Tuesday, May 08, 2007


Best of yesterday:

National Review editorial:

Something like half a million young French people are estimated to be living in southern England. The Kent Corridor from London to Dover is known ironically as “France’s Silicon Valley.” And for every Parisian exile ten actual Parisians still seethe under high taxes and think about emigration. That sums up why Sarkozy won Sunday’s election.

Rich Lowry:

Fifteen years ago, France had a per capita GDP that was 83 percent of that of the United States; now it is 71 percent.

A 35-hour work week, mandates that make it expensive to hire new employees, liberal welfare payments, and vacation policy — all combine to make France the world’s slacker. According to one economist, an average worker in America will work 30 percent more hours than the average worker in France during his career. That is, if the Frenchman works at all. Astonishingly, only 41 percent of French adults work, “one of the lowest labor-participation rates in the world,” the Financial Times reports.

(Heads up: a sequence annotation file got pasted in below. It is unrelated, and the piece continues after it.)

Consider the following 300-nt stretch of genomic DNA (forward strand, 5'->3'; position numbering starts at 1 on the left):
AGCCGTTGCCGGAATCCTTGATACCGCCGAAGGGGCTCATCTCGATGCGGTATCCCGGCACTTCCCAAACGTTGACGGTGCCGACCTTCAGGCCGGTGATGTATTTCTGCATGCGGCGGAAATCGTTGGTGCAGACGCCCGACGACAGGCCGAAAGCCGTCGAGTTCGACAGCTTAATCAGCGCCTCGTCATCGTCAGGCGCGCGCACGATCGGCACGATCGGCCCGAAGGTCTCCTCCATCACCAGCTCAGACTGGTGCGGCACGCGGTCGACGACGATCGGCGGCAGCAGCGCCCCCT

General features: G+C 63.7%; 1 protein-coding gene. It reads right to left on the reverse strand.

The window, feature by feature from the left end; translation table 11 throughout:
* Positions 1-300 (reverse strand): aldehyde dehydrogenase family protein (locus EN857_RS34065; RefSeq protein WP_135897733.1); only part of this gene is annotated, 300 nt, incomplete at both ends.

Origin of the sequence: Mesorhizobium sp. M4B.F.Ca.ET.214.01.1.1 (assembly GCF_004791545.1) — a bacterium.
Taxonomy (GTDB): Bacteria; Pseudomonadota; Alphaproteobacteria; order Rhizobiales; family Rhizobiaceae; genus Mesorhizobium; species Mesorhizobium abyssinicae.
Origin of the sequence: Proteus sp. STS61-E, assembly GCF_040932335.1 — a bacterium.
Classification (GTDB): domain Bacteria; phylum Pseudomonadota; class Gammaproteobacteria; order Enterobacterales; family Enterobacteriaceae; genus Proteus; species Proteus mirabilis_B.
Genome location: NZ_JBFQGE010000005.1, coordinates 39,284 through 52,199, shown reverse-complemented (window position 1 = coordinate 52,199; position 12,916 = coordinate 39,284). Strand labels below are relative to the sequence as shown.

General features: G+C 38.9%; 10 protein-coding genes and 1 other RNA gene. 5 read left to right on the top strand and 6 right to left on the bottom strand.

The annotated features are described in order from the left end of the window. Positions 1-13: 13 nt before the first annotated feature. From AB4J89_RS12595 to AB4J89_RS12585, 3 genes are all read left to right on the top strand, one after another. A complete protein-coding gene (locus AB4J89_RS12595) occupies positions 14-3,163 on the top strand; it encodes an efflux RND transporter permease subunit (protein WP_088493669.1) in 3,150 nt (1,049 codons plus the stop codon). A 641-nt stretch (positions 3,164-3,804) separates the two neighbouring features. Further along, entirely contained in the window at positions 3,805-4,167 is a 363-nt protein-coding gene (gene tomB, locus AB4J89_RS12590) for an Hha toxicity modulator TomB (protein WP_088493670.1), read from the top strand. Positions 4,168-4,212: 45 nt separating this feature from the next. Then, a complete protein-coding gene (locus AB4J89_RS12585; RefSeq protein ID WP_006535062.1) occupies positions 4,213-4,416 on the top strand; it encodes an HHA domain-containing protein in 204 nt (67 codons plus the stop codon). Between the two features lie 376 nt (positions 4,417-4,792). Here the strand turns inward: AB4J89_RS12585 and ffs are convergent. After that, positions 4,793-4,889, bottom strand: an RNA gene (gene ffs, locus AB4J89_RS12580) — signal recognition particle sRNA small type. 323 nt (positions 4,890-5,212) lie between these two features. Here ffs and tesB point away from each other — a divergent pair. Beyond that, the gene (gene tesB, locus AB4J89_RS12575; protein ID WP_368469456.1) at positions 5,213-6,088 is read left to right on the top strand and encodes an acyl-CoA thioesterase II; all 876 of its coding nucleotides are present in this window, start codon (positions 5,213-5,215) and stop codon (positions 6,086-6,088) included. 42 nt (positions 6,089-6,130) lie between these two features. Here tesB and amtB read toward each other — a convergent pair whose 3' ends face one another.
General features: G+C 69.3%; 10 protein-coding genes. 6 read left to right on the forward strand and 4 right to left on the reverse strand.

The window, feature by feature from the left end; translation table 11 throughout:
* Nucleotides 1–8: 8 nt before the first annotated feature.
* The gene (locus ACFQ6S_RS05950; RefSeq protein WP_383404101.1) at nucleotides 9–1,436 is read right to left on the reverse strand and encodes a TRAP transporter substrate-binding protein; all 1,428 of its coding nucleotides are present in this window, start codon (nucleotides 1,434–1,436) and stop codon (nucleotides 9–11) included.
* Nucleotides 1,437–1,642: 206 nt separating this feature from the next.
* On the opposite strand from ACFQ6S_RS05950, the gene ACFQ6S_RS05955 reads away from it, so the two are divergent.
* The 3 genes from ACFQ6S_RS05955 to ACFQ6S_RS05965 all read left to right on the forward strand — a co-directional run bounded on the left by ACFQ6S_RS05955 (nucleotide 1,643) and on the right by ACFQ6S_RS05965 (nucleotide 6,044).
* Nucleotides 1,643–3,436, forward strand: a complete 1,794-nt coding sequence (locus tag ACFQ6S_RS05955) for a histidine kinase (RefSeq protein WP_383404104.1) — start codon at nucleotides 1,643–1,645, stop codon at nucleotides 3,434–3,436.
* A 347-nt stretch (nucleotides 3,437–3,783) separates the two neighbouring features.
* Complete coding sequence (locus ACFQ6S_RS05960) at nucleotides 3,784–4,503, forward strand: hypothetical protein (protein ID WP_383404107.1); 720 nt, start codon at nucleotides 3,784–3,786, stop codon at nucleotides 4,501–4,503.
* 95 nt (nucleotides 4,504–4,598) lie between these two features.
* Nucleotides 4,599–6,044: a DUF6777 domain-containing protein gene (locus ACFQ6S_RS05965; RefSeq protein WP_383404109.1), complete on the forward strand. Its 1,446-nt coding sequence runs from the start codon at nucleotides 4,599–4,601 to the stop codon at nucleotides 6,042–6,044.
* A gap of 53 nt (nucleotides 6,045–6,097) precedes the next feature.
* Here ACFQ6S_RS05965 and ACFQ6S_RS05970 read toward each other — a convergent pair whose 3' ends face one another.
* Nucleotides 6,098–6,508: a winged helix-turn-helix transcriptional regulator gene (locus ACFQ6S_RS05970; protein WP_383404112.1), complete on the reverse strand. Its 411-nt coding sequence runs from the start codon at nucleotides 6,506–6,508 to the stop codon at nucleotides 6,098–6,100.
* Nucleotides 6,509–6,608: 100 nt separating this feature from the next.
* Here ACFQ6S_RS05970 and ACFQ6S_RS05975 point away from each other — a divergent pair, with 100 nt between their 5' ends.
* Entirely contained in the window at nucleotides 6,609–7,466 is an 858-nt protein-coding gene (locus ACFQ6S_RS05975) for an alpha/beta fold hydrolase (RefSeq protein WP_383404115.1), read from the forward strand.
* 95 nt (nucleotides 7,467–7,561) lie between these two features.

The perpetual French growth industry is government. At 54 percent of GDP, the state is large even by European standards. A quarter of French workers are employed by the government, double the rate of 1970. Not surprisingly, a nation of bureaucrats has not proven itself supple nor innovative.

Mark Steyn:

In France's immobilized economy, it's all but impossible to get fired. Which is why it's all but impossible to get hired.... France illustrates how absolute welfare corrupts absolutely.... London is now the seventh biggest French-speaking city in the world.... [France] is no longer a society in which you can fulfill your economic potential.

Bonus Material: Matthew Parris in The Australian on the overstated threat of Islam:

Islam doesn't work.... Serious, committed Islamists are most unlikely to succeed within any structures but their own. Their own, meanwhile, are notoriously inefficient and corrupt. Only by lucky coincidence have much of the world's known petrocarbons been found beneath Islamic nations, giving them what temporary influence they wield.... We are hugely overestimating our supposed enemy.... Containment, not confrontation, is the wisest policy.

1 comment:

Dude said...

That's the strategy advocated by Dude - oil can't last forever and they can't sell sand. We just have to wait them out or go about devaluing oil.

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